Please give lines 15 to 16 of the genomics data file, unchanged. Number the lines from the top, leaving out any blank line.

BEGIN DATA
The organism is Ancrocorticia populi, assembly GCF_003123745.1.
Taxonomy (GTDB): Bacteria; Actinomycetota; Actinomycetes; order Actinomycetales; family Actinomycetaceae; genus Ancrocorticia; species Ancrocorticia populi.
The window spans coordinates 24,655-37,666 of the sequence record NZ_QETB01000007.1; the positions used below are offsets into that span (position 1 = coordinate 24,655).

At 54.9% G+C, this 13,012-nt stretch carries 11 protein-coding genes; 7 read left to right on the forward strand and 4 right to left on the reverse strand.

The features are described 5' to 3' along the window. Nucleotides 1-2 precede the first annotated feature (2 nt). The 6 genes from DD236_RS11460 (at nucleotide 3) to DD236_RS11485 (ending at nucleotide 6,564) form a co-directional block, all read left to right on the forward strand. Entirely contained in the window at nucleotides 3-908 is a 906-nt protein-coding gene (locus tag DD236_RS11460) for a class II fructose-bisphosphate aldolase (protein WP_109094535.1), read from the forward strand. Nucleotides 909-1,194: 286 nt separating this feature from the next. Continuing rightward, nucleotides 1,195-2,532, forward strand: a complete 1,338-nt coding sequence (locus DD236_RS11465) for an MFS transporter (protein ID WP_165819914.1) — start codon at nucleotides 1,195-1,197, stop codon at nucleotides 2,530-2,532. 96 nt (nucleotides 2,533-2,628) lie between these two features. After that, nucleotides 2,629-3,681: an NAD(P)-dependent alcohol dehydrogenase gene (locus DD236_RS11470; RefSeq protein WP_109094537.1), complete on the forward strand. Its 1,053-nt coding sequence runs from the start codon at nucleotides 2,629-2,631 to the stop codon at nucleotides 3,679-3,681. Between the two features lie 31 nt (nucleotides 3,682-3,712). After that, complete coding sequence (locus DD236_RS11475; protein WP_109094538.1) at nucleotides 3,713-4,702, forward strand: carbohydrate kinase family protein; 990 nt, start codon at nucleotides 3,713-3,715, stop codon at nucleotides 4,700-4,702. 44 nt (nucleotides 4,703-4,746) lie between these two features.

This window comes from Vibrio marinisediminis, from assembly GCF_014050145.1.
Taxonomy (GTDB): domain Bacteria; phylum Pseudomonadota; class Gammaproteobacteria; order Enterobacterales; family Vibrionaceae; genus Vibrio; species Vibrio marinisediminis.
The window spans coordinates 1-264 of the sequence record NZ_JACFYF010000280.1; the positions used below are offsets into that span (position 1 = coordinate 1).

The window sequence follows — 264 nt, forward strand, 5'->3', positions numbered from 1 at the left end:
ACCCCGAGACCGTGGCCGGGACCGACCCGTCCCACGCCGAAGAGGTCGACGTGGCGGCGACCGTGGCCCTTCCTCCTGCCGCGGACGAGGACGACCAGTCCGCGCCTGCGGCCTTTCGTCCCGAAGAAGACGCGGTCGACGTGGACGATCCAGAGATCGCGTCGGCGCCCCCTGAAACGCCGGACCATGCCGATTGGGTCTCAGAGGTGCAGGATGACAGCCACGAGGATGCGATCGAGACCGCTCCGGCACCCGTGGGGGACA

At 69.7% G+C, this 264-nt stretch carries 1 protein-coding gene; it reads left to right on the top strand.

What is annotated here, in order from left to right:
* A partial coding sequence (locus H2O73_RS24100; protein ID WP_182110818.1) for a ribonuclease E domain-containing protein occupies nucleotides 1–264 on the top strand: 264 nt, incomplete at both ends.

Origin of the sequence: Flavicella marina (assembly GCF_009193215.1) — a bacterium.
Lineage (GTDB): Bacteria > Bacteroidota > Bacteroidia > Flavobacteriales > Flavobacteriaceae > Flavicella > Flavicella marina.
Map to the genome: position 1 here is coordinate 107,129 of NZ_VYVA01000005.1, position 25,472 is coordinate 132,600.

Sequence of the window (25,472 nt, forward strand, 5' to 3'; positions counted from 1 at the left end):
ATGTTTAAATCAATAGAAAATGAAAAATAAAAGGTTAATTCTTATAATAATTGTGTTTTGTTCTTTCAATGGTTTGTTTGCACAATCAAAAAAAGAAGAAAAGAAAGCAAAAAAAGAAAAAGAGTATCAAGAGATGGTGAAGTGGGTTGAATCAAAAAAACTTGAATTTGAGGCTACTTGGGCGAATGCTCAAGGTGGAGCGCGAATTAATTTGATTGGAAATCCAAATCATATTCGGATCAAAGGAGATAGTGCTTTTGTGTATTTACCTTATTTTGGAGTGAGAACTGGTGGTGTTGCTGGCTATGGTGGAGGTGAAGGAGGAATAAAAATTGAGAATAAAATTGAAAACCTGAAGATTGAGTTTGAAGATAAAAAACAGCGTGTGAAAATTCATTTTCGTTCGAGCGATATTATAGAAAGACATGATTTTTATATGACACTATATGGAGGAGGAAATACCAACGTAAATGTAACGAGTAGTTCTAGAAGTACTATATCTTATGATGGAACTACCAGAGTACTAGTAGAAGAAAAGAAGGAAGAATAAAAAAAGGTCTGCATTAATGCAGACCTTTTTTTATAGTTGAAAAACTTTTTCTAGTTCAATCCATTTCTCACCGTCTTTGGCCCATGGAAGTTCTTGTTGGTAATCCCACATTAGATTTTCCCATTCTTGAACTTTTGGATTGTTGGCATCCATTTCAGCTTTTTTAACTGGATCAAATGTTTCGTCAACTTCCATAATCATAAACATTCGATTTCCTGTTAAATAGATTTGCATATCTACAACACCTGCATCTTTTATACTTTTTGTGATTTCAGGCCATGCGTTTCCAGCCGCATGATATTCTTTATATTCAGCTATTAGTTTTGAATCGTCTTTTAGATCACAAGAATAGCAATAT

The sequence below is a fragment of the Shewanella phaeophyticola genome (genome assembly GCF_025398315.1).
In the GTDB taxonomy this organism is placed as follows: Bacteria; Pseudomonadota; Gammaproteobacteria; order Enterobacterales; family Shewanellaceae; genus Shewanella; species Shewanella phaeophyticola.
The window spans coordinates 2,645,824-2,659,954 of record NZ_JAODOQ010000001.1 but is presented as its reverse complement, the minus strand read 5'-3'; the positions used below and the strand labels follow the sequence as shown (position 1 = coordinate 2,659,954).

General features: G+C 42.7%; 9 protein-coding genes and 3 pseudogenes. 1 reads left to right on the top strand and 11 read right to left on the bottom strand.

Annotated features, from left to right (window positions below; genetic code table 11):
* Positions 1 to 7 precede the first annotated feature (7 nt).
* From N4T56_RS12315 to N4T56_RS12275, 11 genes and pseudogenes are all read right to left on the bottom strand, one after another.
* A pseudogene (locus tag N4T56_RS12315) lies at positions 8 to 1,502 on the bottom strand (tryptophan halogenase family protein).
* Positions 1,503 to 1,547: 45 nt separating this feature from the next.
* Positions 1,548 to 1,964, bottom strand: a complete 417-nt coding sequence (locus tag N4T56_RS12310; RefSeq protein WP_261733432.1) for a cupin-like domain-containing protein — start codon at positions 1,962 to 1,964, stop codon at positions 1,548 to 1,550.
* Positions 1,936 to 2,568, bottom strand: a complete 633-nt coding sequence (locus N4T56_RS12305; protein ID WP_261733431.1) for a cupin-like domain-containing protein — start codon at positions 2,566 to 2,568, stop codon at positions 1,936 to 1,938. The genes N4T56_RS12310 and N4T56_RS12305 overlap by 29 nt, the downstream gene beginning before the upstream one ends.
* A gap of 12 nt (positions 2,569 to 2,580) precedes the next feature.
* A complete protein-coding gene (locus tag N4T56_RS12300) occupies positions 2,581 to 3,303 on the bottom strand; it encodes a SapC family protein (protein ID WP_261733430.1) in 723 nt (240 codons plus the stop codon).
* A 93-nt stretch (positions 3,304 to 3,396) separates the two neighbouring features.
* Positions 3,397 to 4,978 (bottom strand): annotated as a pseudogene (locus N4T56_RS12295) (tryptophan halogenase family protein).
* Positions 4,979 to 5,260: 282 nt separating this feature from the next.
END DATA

Lineage (GTDB): Bacteria > Bacteroidota > Bacteroidia > Flavobacteriales > Flavobacteriaceae > Flavicella > Flavicella marina.
Map to the genome: position 1 here is coordinate 107,129 of NZ_VYVA01000005.1, position 25,472 is coordinate 132,600.